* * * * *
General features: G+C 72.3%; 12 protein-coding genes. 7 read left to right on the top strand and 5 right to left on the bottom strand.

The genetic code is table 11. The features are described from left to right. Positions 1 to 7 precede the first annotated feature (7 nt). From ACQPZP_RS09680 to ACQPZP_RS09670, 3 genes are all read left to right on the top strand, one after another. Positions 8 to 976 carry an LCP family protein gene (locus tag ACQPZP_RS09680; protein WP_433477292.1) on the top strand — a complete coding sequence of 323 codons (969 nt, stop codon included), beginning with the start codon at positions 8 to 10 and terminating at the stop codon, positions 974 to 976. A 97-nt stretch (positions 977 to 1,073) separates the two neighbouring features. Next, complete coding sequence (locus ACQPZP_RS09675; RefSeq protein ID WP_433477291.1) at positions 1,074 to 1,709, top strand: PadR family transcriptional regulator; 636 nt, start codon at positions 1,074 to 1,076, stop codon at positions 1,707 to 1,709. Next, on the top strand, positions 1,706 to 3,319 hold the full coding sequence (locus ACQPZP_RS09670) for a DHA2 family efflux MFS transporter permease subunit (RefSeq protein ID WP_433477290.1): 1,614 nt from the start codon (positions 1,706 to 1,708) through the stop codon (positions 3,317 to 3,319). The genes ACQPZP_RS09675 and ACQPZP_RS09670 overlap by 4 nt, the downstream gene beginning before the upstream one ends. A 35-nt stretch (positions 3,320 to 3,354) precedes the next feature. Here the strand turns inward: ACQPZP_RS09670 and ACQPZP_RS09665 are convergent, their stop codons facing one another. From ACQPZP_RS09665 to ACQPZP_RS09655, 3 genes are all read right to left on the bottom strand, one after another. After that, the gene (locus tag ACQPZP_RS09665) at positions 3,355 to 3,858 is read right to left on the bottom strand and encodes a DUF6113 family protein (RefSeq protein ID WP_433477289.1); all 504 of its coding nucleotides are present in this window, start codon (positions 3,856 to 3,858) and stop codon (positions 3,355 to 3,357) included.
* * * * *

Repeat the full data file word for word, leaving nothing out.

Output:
General features: G+C 72.3%; 12 protein-coding genes. 7 read left to right on the top strand and 5 right to left on the bottom strand.

The genetic code is table 11. The features are described from left to right. Positions 1 to 7 precede the first annotated feature (7 nt). From ACQPZP_RS09680 to ACQPZP_RS09670, 3 genes are all read left to right on the top strand, one after another. Positions 8 to 976 carry an LCP family protein gene (locus tag ACQPZP_RS09680; protein WP_433477292.1) on the top strand — a complete coding sequence of 323 codons (969 nt, stop codon included), beginning with the start codon at positions 8 to 10 and terminating at the stop codon, positions 974 to 976. A 97-nt stretch (positions 977 to 1,073) separates the two neighbouring features. Next, complete coding sequence (locus ACQPZP_RS09675; RefSeq protein ID WP_433477291.1) at positions 1,074 to 1,709, top strand: PadR family transcriptional regulator; 636 nt, start codon at positions 1,074 to 1,076, stop codon at positions 1,707 to 1,709. Next, on the top strand, positions 1,706 to 3,319 hold the full coding sequence (locus ACQPZP_RS09670) for a DHA2 family efflux MFS transporter permease subunit (RefSeq protein ID WP_433477290.1): 1,614 nt from the start codon (positions 1,706 to 1,708) through the stop codon (positions 3,317 to 3,319). The genes ACQPZP_RS09675 and ACQPZP_RS09670 overlap by 4 nt, the downstream gene beginning before the upstream one ends. A 35-nt stretch (positions 3,320 to 3,354) precedes the next feature. Here the strand turns inward: ACQPZP_RS09670 and ACQPZP_RS09665 are convergent, their stop codons facing one another. From ACQPZP_RS09665 to ACQPZP_RS09655, 3 genes are all read right to left on the bottom strand, one after another. After that, the gene (locus tag ACQPZP_RS09665) at positions 3,355 to 3,858 is read right to left on the bottom strand and encodes a DUF6113 family protein (RefSeq protein ID WP_433477289.1); all 504 of its coding nucleotides are present in this window, start codon (positions 3,856 to 3,858) and stop codon (positions 3,355 to 3,357) included.